By Michael E. Miller
By Allie Conti
By David Villano
By Jose D. Duran
By Michael E. Miller
By Allie Conti
By Kyle Swenson
By Luther Campbell
Odio was able to graduate on time only after his principal teacher uncovered a long-lost passing grade from one of his classes. That same professor, who refers to Odio as his "long-time good friend," has also enjoyed Miami political connections strong enough to win him more than two million dollars in city grants since 1982.
The college degree: In its unrefined genesis it was not much more than what a Lexus or a BMW might be today -- something to separate elite social sophisticates from the mass of no-class blockheads. "The aristocracies decided they wanted to be quote-unquote educated," explains Lynn Buscaglia, assistant director of career planning and placement at the University of Miami. "They imposed education on each other as almost a status symbol. If you didn't know how to talk to these people on their level, then you weren't worthy."
These days, with aristocracies on the downswing, a college degree serves a similar, if less rarefied, purpose. The bachelor's degree has become a requirement for almost all levels of employment above menial labor (and journalism). "You need a degree to grab those good jobs," says Buscaglia. "In this day and age, when screening for jobs among applicants is so difficult, that is one of the screening elements: degree or no degree. If you don't have a degree, you go in the big stack. You don't get the job."
Except in Miami. To manage America's fourth poorest metropolis -- with its volatile mixture of wealth and poverty, skyscrapers and slums, and its dizzyingly polyglot population -- you don't need a college degree. You don't need any education at all, really. You need only "ten years of highly responsible administrative experience, eight of which must be at a department director level," according to the manager's job specifications on file in the city's department of personnel management. For anyone lacking ten full years of responsible experience, an equivalent combination of education and experience will suffice.
Sergio Pereira, the city manager who preceded Cesar Odio, didn't have a college degree but he still got the job. His 1985 appointment was sort of a scandal, though. City commissioners had hired a search firm, Korn/Ferry International, to assess the candidates vying for the vacant city manager's position. Korn/Ferry later stunned the commission by withdrawing odds-on favorite Pereira from its list of qualified applicants. Pereira, at the time an assistant county manager, allegedly told the consultants that he had graduated from Montclair State College in New Jersey and that he had earned a master's degree from the University of Utah. The firm made a few calls, discovered that no diplomas had been awarded, and denied Pereira's eligibility on the basis of willful misrepresentation.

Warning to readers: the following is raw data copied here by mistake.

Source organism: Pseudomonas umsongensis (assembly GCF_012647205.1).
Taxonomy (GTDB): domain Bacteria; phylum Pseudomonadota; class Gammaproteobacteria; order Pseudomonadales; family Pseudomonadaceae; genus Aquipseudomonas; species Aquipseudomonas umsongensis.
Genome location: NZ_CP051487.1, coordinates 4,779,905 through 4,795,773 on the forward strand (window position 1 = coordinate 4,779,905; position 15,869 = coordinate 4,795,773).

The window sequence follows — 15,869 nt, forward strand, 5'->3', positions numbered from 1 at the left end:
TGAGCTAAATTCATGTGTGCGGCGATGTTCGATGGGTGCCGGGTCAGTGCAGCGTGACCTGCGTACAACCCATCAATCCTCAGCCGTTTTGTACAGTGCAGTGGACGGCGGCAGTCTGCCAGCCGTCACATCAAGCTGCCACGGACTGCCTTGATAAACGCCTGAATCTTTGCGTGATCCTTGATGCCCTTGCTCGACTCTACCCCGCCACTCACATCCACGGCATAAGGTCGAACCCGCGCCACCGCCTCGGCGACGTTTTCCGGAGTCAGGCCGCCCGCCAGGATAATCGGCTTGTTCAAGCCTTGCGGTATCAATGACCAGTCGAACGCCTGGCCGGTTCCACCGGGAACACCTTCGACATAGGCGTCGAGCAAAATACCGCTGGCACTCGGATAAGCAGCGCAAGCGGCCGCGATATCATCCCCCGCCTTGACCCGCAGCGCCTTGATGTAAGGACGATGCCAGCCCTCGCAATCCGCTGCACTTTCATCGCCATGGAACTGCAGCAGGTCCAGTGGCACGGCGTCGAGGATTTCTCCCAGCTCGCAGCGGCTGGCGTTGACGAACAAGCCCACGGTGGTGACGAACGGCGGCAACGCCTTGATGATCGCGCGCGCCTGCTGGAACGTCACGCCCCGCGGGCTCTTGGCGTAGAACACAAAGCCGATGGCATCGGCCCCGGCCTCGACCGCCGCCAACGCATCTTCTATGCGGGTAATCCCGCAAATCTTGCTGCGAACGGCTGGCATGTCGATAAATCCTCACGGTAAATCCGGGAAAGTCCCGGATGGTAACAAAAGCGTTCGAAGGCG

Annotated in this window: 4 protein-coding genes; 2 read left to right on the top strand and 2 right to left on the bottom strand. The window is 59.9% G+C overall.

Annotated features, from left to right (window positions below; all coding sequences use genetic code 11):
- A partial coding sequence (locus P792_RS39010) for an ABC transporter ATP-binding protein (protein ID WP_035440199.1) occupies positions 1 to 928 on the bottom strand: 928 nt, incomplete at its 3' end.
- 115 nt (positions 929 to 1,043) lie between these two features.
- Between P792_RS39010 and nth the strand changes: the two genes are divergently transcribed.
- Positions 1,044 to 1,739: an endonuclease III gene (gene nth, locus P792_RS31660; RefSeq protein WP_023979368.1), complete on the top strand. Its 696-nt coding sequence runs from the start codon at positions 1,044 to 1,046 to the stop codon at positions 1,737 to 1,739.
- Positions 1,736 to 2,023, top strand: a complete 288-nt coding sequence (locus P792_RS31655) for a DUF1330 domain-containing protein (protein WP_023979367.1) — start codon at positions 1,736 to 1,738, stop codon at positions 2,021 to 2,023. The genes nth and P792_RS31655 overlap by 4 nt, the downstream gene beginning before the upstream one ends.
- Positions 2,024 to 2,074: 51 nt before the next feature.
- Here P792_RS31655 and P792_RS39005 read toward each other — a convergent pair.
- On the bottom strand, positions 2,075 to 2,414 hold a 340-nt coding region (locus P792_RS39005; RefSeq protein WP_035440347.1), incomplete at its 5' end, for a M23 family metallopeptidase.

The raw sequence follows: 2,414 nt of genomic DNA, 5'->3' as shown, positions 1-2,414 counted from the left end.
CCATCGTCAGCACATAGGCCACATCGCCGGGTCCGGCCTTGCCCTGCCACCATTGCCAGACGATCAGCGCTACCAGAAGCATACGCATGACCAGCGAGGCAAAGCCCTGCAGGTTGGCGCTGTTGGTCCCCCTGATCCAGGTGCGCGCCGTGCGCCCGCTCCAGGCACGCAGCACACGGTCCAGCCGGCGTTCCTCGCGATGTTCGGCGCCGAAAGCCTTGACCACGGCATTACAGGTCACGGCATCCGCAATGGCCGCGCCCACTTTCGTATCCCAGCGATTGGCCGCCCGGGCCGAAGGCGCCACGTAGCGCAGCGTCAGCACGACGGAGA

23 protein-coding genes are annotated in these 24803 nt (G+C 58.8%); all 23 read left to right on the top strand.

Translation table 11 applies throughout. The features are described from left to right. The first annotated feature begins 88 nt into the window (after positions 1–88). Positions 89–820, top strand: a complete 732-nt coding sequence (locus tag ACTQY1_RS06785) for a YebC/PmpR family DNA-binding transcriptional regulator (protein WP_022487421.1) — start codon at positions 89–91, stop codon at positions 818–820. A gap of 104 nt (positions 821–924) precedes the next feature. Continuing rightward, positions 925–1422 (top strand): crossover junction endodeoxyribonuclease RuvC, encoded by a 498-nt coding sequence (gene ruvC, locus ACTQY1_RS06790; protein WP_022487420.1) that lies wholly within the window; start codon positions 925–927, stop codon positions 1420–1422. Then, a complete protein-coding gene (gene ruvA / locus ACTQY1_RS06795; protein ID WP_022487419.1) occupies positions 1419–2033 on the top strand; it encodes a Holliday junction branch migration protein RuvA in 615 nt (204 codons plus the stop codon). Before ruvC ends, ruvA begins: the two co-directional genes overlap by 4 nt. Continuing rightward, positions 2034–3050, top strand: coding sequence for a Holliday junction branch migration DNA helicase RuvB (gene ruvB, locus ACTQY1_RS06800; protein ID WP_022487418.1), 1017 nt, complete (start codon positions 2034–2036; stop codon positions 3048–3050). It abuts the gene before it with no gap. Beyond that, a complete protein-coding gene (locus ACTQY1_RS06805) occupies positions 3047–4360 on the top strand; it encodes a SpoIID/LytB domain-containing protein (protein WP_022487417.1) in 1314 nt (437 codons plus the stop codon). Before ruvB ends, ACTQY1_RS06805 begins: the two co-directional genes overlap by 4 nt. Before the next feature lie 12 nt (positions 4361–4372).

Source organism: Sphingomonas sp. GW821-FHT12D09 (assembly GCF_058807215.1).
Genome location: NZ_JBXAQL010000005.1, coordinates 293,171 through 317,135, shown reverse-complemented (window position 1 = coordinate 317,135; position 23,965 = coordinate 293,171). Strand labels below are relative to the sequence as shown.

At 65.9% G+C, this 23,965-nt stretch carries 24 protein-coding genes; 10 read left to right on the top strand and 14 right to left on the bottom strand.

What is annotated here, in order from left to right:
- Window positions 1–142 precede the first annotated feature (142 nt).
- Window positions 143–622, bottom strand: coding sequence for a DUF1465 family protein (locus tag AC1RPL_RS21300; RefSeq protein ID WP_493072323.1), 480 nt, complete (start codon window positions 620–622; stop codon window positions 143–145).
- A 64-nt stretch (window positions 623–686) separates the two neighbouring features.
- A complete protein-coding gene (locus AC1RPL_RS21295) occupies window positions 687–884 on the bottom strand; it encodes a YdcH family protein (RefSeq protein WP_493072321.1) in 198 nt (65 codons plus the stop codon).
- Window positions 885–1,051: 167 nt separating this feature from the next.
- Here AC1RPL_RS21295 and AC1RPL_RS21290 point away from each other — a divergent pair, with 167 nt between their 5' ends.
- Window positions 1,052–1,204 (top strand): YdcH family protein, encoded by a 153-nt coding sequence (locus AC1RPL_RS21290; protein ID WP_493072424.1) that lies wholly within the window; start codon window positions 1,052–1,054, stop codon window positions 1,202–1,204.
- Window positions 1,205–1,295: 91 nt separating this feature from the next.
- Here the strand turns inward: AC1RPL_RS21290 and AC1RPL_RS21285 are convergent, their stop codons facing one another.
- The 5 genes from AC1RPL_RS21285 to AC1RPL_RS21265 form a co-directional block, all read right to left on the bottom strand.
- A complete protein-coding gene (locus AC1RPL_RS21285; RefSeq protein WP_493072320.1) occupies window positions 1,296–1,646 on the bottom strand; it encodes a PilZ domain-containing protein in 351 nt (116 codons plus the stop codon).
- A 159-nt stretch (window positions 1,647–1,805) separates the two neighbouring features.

City commissioners overcame their shock long enough to give Pereira a chance to explain himself -- then they completely bought his story. It turned out that Pereira, on his application for county employment, did not state that he had graduated from Montclair State College, only that he had attended the school for four years. Similar story regarding the University of Utah. But even though the search firm insisted that Pereira had spoken of a degree, he was cleared of lying because he had never claimed in writing to have the degree. "[It is] a thin excuse but valid," ventured Maurice Ferre, who was mayor at the time. "In our American vernacular, you have to prove him guilty. The question is not whether he lied, but whether he cut corners. At worst, maybe he mistakenly decided to look the other way. That's a problem. He said he didn't, so I'll take that."
Pereira stayed at the city for just eight months before ascending to the more prestigious county manager's position. Cesar Odio was his commission-chosen successor. Son of the owner of a prominent Cuban trucking company, Odio came into office with his own inaccurate resume. When he was hired as an assistant city manager in 1980, Odio did not mention his presidency of a failed trucking company. Nor was he truthful when he claimed to be part-owner of a Miami sand company he merely presided over. Odio sidestepped the discrepancies when they were discovered by reporters, characterizing them as "unintentional oversights."
Fortunately, there was no disputing his college credentials. On the resume he submitted when he first landed a city job, Odio claimed to have a bachelor of science degree from La Universidad de Santo Tomas de Villanueva in Havana, Cuba. The resume stated that he studied at the suburban Catholic college from 1956 until 1959. A lifelong learner, Odio went back to school soon after starting with the city, and on April 25, 1982, he pocketed a sheepskin from Florida Memorial College. That bachelor's degree, awarded in public administration, apparently involved taking two uninterrupted years of night and weekend classes -- an accelerated course of study made possible by a whopping 82 credits applied from Villanueva and, he stresses, many, many late nights.
"I studied," the city manager says today, his face twisting in exaggerated pain to demonstrate just how hard he studied. "I used to do all the homework. Oh, I did all the homework. It was right in the middle of the Mariel boatlift and I had to study at night. It was very hard work. And the thing is, I didn't need a degree! I had said I wanted to go to college here in Florida so I could have a piece of paper. Only afterward did I find out that I had a degree in Cuba. I didn't even need to go to Florida Memorial College."